At just 23 years old, Lind wanted to start a school of the performing arts. For years she had been working as a free-lance dancer and choreographer in Winnipeg. During that time she noticed the demand for instruction in dance, acting and singing was increasing dramatically -- demand she attributes to the increased amount of musical theatre in town, especially at Rainbow Stage, and American television shows like "Star Search" -- a hit program with the under-10 set who dream of fame and fortune on the stage.

When her own bank turned her down, Lind shopped elsewhere and got an enthusiastic reception from a banker who she suspects has a daughter taking dance lessons. From the beginning Lind got help from the Business Start Program, a provincial government plan which helps would-be entrepreneurs prepare for the nail-biting interview with a bank manager. It also guarantees any loan which the bank may offer, up to a maximum of $10,000. Once she got her loan, Lind spent two months renovating space on Portage Avenue. She opened the doors to her studio in August 1992.

Some days there are more than 250 students aged three to adults who are twirling, tapping and prancing on the stage of Studio One School of Performing Arts. In addition to dance lessons, there is instruction in stage make-up, voice, musical theatre and drama. The school charges $24 per month for four weekly lessons. Says Lind, "when everything around seems on shaky ground I feel lucky. I feel like I'm in a stable atmosphere."

Sharon Hillman, of Gladstone, started her business -- Sharon's Perogies -- by accident. For years she had pleased her family with perogies made from a family recipe. Eight years ago, when a relative opened a restaurant in Gladstone, he asked Hillman to supply the Ukrainian doughy morsel. Soon people were knocking on her door asking to buy a batch to take home. Three years ago demand was so great, Sharon and her husband Jerry starting producing in commercial quantities. With the help of the National Agri-Food Technology Centre in Portage la Prairie they tested different ways to cook, freeze and label the food.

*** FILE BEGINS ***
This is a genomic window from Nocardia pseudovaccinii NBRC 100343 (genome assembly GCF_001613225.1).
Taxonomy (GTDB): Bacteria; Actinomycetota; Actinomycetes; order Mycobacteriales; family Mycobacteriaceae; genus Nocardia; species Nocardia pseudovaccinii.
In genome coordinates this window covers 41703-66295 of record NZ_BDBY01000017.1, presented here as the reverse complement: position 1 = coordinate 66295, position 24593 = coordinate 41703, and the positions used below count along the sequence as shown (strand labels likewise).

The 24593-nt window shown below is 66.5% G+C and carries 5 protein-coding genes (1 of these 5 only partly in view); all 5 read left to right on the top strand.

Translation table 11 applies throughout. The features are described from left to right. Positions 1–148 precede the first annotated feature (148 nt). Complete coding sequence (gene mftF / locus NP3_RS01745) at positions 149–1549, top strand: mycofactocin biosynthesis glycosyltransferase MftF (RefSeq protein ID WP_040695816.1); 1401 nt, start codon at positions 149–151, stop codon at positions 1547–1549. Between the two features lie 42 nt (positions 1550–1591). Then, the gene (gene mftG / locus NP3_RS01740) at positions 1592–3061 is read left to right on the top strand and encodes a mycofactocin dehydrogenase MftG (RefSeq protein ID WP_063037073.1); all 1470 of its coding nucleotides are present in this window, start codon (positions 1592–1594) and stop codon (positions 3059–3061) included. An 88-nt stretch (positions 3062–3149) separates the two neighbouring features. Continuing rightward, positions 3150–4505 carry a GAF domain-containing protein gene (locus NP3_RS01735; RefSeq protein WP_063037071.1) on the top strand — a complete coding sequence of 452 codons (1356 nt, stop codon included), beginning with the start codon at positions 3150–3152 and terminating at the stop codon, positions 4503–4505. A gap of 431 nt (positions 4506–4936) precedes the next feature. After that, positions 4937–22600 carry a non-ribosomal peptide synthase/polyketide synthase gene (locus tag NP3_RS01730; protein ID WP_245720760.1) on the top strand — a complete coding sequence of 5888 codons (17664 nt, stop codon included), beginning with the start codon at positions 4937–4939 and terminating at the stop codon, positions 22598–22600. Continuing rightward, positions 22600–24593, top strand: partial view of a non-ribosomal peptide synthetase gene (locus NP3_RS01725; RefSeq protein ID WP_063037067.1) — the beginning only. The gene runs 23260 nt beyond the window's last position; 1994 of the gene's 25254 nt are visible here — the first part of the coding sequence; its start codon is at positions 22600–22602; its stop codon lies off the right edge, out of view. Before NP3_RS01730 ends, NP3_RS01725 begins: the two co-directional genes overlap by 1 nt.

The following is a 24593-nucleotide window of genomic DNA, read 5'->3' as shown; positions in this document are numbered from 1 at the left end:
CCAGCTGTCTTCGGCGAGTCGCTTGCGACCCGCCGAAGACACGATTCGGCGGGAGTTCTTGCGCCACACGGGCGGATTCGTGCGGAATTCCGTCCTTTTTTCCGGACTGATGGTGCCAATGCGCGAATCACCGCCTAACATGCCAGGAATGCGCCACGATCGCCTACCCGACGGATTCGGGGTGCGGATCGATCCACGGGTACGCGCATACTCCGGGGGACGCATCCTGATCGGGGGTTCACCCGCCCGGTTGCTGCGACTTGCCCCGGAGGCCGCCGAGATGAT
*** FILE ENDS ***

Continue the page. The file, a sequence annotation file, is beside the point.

The business is completely self-financed, although recently money was borrowed to buy and renovate a building in Gladstone which will soon become its headquarters. The company sells between 1,000 and 1,500 packages of perogies a month throughout rural Manitoba, and not one cent has yet been spent on advertising.

Keeping the customers happy is time intensive since all the perogies are made by hand even though Jerry Hillman developed a machine which could mold the product. That attempt at automation flopped. Hillman says the mechanically-made product had a machine look to them and they had "no fingerprints in the dough." On a good day, Jerry and his wife can make 170 dozen perogies.

Nonetheless, Sharon's Perogies have been a good recession dodge for the farming family and last year was the best ever for the firm. "Our business is growing," says Hillman, "We chose not to participate in the recession."
COPYRIGHT 1993 Manitoba Business Ltd.
No portion of this article can be reproduced without the express written permission from the copyright holder.
Copyright 1993 Gale, Cengage Learning. All rights reserved.

Article Details
Printer friendly Cite/link Email Feedback
Author:Ryan, Bramwell
Publication:Manitoba Business
Article Type:Cover Story
Date:Mar 1, 1993
Words:1065
Previous Article:Almost like marriage.
Next Article:Self-starters.
Topics:

Terms of use | Copyright © 2016 Farlex, Inc. | Feedback | For webmasters